25/5/2018

Slow Down: A Data Through Design exhibit

 

By Ellen Oh, Slow Down

Cities as living organisms

A city is a living organism, and its urbanization has always fascinated me. Growing up in one of the largest cities in the world, I like to walk around the streets, explore new places, observe people. New York City, where I moved several years ago, is like a giant and constantly evolving urban ecosystem with dynamic energy. The city so-called “the city that never sleeps” is full of interesting subjects; there is a constant influx of pedestrians, bikers, motorists, and vehicles. But I’ve also noticed a tension and anxiety on the streets from these vehicles and crowds. I’ve wondered if people feel anxious and unsafe crossing the streets. How many times do I see bikers turn their bike into a puddle to avoid pedestrians or cars? Are people, just like I am, constantly on high alert on the road to avoid bikers, pedestrians, or other drivers while driving? Are we safe from traffic accidents? 

Vision Zero and NYC Open Data

While pondering these questions, I was delighted to find out about Vision Zero initiatives. Vision Zero is a multinational campaign, originating from Sweden in 1997, to eliminate all traffic fatalities and injuries while increasing safety for roads and mobility. In 2014, New York City was the first city in the U.S to implement Vision Zero and, since then, the initiative has driven a citywide effort for public safety.

Traffic crash data, along with other Vision Zero data from by Department of Transportation (DOT), are made available and shared at the NYC Open Data portal. Data contains fatalities for pedestrians, bikers, and motorists (drivers) and locates each fatality with the names of street intersections. DOT collects traffic crash fatalities data populated by New York City Police Department (NYPD) and, among all accidents reported to NYPD, only crashes with valid geographic information are mapped to the nearest intersection. Crashes occurring at complex intersections with multiple roadways are mapped on a single point and crashes that occurred on highways are excluded.

Every year, more than 200 traffic crashes and 50,000 injuries involving pedestrians, bikers, and drivers occur in the five boroughs of New York City; Manhattan, Brooklyn, Queens, Bronx, and Staten Island. Traffic crash fatalities have been decreasing, making 2017 the safest year on record with a total of 217 traffic fatalities. Still, the data shows that a person dies from traffic crashes every other day and about 140 people get injured every day. Overall, pedestrian fatalities account for more than half of fatalities and about 35% fatalities are deaths of drivers. Examining this data, I became curious about geographical pattern.

To explore this further, I mapped data points on a simplified outline of New York City using a cloud-based location mapping application, which I then exported to vector files. The vector files used an outline of the city map with a transparent background, which I overlaid with data points representing fatalities from the past eight years. Each year is highlighted with a different color. With surprise, it was not easy to immediately detect trends or patterns, indicating that fatalities occur everywhere in the city. I was also intrigued by the fact that each data point represents a deceased life, which will remain a permanent death mark on the street.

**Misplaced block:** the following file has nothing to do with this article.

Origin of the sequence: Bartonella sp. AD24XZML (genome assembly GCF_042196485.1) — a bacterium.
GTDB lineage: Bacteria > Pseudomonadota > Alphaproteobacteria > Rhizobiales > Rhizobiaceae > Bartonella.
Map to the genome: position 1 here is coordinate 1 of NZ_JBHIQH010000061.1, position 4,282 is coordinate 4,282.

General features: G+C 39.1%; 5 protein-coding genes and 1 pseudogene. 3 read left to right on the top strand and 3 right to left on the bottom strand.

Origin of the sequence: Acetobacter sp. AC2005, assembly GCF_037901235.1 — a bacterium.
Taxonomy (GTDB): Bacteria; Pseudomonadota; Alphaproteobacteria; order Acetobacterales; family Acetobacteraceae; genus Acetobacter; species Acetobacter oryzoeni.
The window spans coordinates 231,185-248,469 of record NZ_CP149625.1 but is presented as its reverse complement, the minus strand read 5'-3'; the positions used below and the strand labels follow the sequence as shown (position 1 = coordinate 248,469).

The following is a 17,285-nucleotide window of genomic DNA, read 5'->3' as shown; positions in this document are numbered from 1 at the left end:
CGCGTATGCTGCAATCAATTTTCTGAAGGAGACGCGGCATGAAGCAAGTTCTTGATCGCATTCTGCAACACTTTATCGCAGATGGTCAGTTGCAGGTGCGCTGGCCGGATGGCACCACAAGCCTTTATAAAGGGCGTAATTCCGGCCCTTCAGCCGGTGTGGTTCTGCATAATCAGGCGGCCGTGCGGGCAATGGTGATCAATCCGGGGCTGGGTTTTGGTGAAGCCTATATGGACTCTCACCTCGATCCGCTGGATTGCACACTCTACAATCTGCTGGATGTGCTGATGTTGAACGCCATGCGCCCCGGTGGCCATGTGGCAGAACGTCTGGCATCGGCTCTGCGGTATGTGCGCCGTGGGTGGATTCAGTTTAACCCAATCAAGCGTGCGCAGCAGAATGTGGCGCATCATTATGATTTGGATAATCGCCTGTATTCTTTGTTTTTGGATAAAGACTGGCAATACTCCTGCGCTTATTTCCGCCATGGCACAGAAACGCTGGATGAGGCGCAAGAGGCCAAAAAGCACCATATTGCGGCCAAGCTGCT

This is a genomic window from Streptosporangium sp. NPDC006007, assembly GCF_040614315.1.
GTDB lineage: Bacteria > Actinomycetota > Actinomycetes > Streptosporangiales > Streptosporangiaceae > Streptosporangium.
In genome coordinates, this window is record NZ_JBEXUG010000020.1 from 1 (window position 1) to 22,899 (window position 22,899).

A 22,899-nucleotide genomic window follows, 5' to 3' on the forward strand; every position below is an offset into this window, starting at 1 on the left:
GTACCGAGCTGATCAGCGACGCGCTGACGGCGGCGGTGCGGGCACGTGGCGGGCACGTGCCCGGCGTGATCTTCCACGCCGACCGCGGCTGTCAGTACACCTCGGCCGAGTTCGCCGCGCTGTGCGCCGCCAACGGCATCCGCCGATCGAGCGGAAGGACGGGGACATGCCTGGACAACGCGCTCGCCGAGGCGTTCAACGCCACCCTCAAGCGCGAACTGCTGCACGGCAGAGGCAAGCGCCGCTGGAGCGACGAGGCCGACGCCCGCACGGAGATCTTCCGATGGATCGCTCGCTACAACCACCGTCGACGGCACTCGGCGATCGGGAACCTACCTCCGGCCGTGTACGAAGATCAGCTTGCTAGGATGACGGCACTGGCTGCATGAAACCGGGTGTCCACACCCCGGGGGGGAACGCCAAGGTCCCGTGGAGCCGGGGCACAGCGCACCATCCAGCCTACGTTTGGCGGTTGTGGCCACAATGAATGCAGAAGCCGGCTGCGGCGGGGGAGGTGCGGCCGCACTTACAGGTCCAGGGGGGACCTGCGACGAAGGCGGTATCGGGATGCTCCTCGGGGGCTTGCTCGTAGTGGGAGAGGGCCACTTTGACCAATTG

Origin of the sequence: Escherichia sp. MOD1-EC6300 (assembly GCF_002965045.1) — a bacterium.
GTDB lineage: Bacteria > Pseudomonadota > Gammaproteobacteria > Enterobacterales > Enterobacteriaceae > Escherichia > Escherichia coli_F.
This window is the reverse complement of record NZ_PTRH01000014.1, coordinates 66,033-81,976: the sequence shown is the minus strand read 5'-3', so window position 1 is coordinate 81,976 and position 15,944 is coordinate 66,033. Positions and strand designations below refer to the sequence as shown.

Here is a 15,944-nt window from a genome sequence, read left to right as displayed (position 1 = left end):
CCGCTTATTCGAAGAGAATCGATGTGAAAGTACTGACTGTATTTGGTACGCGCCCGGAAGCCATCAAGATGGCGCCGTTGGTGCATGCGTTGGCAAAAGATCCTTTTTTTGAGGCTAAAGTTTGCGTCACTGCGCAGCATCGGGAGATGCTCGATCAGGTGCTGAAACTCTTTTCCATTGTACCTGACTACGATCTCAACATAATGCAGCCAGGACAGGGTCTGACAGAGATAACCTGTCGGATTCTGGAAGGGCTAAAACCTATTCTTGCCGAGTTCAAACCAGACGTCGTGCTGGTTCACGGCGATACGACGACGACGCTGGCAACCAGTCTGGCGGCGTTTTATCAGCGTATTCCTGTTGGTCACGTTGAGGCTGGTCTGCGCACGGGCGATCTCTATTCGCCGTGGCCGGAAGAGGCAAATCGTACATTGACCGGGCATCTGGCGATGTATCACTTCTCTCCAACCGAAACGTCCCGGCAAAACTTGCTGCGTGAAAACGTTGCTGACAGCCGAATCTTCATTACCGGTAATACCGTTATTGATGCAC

Data physicalization

The Slow Down project was built for New York’s Data Through Design Exhibition, where creative minds raise questions about the city, reveal insights from New York City government’s open datasets, and tell stories about the city through an artwork. Brainstorming for concept, I was attracted to the idea of data physicalization, a method of data visualization that encodes data in a physical object. I believe physical artifacts are an intuitive method of communication given that humans instinctively interact and sense them. Therefore, physical representations offer perceptual, cognitive, and communicative value that digital interfaces nor paper can match. Physical interaction amplifies the unique experience of sensing data, which ultimately provides more impressive opportunities to engage the audience with a particular issue. In this instance, I wanted to create a dialogue about public safety on the road and about mobility more broadly. The challenge was to find a way to translate quantitative data into a physical object, given the limitation of its scale, production, and budget.

Brainstorming, prototyping, and production

Transparent and fluorescent acrylic was an immediate choice of material. The transparency of the acrylic allowed overlapping and layering, allowing the viewer to see though each data point. Acrylic panels come in fluorescent colors, which gave it a glowing edge reminiscent of traffic signs. I used laser cutting technology to precisely cut outline of the complicated shape of New York City. Overall construction required several trials of material testing, prototyping and careful design of fabrication specification.